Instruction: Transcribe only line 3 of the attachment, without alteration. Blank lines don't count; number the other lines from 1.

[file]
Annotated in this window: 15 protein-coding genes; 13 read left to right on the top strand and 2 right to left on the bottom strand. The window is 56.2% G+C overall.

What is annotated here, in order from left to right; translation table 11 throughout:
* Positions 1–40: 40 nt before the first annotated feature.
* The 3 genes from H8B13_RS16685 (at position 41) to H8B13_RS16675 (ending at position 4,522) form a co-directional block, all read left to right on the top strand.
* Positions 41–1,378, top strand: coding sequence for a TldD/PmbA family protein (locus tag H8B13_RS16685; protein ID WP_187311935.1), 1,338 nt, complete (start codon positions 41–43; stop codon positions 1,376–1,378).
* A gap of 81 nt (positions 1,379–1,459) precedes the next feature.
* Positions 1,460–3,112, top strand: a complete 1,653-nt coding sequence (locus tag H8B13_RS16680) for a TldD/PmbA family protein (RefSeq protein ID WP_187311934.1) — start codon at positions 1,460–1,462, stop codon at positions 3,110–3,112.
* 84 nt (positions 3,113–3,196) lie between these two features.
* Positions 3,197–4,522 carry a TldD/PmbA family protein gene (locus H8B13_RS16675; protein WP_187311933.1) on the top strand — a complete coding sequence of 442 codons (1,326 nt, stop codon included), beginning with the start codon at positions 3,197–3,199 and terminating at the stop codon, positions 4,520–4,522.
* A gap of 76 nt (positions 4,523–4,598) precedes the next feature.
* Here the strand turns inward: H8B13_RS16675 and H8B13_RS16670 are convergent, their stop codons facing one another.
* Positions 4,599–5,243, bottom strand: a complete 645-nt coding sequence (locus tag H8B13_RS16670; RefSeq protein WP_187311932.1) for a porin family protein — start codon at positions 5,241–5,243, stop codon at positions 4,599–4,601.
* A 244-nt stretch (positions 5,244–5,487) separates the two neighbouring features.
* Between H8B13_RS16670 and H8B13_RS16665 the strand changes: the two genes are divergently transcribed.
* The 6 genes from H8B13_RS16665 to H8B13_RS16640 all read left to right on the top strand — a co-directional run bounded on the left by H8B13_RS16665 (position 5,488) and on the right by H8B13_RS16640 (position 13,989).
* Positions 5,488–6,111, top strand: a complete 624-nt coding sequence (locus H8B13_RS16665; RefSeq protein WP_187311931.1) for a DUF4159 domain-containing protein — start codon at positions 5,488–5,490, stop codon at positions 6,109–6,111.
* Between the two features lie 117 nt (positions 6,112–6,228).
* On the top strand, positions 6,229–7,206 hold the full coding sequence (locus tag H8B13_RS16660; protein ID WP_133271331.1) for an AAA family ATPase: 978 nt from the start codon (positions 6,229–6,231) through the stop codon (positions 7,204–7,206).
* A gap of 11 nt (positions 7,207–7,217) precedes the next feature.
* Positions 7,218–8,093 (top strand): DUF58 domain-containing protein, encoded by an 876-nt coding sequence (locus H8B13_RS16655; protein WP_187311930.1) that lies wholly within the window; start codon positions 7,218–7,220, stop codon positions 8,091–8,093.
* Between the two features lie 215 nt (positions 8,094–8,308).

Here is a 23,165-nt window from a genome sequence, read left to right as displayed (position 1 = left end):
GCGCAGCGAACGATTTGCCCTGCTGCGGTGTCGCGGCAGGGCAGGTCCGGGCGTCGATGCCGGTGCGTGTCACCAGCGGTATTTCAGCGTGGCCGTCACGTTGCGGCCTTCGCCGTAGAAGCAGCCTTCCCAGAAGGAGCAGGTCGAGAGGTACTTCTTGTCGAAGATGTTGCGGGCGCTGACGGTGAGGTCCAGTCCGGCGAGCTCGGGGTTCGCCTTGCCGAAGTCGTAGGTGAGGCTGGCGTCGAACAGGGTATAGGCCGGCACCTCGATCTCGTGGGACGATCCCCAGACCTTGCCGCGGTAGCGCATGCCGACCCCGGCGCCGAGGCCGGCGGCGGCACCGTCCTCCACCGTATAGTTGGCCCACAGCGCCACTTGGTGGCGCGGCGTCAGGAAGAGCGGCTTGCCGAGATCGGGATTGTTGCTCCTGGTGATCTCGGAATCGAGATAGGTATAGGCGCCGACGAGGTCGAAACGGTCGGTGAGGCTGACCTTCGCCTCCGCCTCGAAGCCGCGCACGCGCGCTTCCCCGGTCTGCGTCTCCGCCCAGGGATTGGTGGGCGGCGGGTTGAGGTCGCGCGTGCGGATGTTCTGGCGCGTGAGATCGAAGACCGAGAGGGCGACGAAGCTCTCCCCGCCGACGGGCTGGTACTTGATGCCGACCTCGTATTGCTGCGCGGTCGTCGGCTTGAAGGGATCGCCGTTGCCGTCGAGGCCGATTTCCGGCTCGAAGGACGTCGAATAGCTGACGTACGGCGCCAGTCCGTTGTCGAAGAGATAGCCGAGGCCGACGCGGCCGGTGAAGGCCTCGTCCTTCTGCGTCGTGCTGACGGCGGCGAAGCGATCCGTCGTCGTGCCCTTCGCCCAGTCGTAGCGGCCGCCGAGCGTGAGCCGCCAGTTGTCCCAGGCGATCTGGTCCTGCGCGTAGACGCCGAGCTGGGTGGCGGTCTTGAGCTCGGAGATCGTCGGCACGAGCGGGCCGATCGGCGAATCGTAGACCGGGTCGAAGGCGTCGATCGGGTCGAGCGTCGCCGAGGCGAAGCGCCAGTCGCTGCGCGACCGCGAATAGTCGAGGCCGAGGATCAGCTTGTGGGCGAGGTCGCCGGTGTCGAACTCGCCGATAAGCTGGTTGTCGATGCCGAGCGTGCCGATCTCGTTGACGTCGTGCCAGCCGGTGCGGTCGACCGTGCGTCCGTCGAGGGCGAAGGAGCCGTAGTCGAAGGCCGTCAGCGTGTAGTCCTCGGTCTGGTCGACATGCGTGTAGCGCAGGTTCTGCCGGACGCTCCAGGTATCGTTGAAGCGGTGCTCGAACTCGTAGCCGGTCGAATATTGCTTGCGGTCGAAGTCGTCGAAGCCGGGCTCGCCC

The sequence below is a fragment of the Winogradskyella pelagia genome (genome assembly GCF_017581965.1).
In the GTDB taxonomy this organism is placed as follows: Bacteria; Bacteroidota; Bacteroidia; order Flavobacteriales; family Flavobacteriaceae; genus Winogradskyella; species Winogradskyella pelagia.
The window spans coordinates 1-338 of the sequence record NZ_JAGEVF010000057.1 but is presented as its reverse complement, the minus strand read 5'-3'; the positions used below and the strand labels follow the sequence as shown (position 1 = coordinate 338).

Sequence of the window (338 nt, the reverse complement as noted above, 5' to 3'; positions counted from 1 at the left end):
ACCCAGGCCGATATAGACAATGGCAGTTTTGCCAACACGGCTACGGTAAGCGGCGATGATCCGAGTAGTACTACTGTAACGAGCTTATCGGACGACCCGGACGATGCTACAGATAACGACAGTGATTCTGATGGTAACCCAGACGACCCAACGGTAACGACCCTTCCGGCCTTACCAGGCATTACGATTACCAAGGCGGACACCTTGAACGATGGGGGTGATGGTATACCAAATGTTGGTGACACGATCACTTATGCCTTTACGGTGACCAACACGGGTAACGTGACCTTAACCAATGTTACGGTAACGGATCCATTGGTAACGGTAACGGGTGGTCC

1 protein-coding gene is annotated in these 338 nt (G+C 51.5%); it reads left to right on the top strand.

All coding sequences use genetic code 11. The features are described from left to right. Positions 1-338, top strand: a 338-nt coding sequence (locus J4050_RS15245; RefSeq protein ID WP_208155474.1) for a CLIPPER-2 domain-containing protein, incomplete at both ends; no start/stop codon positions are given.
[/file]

* Positions 1–40: 40 nt before the first annotated feature.